In Unsolved!, a history of unbroken ciphers, mathematics professor Craig P. Bauer observes that the Dorabella Cipher appears to be a simple monoalphabetic substitution cipher (MASC) in which one letter is replaced by one symbol. Gaps between words are excised to make the cipher more difficult to unravel. Ancient Greek and Classical Latin text omit spaces between words, a practice referred to as scriptio continua. Bauer laments that none of the standard techniques for solving such an elementary cryptogram yield any comprehensible results. Even the most advanced computer programs fail to make any inroads. Bauer briefly describes and dismisses purported solutions by Eric Sams, Tony Gaffney, and Tim S. Roberts. He theorizes the Dorabella Cipher has not yet been solved because Elgar’s system of encipherment must be “something more complicated.” It may be reasonably surmised that the appearance of a MASC is a mask that conceals a more nuanced mode of encipherment.
Elgar was a rational and creative innovator. He was also an accomplished musician, a profession that requires a familiarity with multiple languages such as Italian, German, and French. His correspondence evinces an affinity for inventive phonetic spellings and neologisms. One should reasonably expect he would construct an innovative cipher that draws on these skillsets to foil straightforward decryption. One such intricacy could be the use of more than one language. Another complexity would be the introduction of some phonetic spellings. The presumption Elgar would simplistically design the Dorabella Cipher as a MASC framed in one language induces an analytical tunnel vision that impairs all decryption attempts. This readily explains why sophisticated computer programs are incapable of brute-forcing it.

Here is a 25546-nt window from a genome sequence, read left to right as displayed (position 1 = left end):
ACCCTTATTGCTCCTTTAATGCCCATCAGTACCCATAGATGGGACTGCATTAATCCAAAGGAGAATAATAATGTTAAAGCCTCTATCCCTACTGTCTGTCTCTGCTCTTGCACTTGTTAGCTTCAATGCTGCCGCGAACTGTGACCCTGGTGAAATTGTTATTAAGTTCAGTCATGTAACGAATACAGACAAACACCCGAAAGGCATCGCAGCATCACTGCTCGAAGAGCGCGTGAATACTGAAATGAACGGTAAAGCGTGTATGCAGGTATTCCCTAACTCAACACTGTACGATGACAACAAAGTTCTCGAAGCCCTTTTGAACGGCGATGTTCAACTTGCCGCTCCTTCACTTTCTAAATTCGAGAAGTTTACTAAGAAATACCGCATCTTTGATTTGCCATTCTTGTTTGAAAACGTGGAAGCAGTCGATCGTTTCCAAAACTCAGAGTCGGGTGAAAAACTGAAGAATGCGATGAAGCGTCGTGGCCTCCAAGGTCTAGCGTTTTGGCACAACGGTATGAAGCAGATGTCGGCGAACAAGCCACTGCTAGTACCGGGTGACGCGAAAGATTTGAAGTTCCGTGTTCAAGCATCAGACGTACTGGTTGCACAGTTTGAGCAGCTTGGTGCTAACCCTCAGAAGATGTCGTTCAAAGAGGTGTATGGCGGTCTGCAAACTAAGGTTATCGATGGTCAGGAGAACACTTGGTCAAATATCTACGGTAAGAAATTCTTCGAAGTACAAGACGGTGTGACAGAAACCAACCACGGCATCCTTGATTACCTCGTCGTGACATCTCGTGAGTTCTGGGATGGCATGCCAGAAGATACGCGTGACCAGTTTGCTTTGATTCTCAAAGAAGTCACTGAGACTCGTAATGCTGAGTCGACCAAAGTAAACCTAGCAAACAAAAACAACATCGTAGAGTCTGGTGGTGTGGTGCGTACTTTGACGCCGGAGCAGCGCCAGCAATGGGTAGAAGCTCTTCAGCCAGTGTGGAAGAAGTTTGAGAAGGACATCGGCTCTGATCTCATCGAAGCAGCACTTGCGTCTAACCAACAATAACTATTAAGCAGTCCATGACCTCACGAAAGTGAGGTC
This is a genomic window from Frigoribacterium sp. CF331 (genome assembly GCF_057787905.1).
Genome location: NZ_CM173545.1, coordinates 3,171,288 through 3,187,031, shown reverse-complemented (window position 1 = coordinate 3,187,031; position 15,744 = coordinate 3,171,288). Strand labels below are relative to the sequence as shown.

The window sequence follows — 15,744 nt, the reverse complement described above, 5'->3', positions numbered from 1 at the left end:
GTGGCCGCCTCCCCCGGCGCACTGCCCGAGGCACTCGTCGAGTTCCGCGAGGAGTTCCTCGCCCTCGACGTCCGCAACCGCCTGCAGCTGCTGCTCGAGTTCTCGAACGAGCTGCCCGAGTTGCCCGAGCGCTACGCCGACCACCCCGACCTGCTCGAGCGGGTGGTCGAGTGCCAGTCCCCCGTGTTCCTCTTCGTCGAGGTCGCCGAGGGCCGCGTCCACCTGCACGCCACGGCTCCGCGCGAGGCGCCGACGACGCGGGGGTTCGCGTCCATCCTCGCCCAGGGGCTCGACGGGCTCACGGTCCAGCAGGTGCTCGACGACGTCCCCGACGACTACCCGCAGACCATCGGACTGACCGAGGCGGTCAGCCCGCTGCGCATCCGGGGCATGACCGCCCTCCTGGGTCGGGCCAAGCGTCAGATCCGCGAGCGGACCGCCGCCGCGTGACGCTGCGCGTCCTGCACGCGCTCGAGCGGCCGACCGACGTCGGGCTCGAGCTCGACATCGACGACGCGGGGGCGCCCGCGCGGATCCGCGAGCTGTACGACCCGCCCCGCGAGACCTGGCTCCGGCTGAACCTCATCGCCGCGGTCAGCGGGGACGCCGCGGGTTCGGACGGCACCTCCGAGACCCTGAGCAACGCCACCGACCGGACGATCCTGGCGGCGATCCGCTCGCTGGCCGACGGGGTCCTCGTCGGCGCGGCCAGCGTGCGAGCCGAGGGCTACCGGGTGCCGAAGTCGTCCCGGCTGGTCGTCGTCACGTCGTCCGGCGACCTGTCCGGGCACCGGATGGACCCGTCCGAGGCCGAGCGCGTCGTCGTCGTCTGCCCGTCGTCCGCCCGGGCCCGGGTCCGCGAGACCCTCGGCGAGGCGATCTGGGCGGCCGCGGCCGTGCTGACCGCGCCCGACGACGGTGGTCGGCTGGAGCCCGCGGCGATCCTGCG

There is ample evidence that Elgar utilized numerous languages in constructing some of his cryptograms. The most compelling illustration is a musical Polybius cipher encased within the opening six bars of the Enigma Theme. Rather than predictably relying exclusively on his native language, he deployed a combination of four languages to formulate the complete decryption: English, Latin, German, and what he would have reasonably believed to be Aramaic. Remarkably, these four languages are an acrostic anagram of ELGAR.
Realizing it would be contested, the solution stealthily unveils Elgar’s signature via another tier of encryption. This cipher was produced a little over a year after Elgar sent his encrypted message to Dora Penny, bolstering the hunch he applied similar methods in the Dorabella Cipher. When Elgar solved a challenge cipher by John Holt Schooling in 1896, he wrote his solution on “courage cards” that contain ten symbols from the same cipher alphabet used on the Dorabella Cipher. Schooling’s allegedly unbreakable code was a Nihilist cipher, a variant of the Polybius square. It is highly plausible that the Dorabella Cipher is encoded in numerous languages using fractionated plaintext represented by multiple symbols. This would explain why frequency analysis — a tried and true technique for cracking MASCs — has consistently failed to unlock the contents of Elgar’s coded message.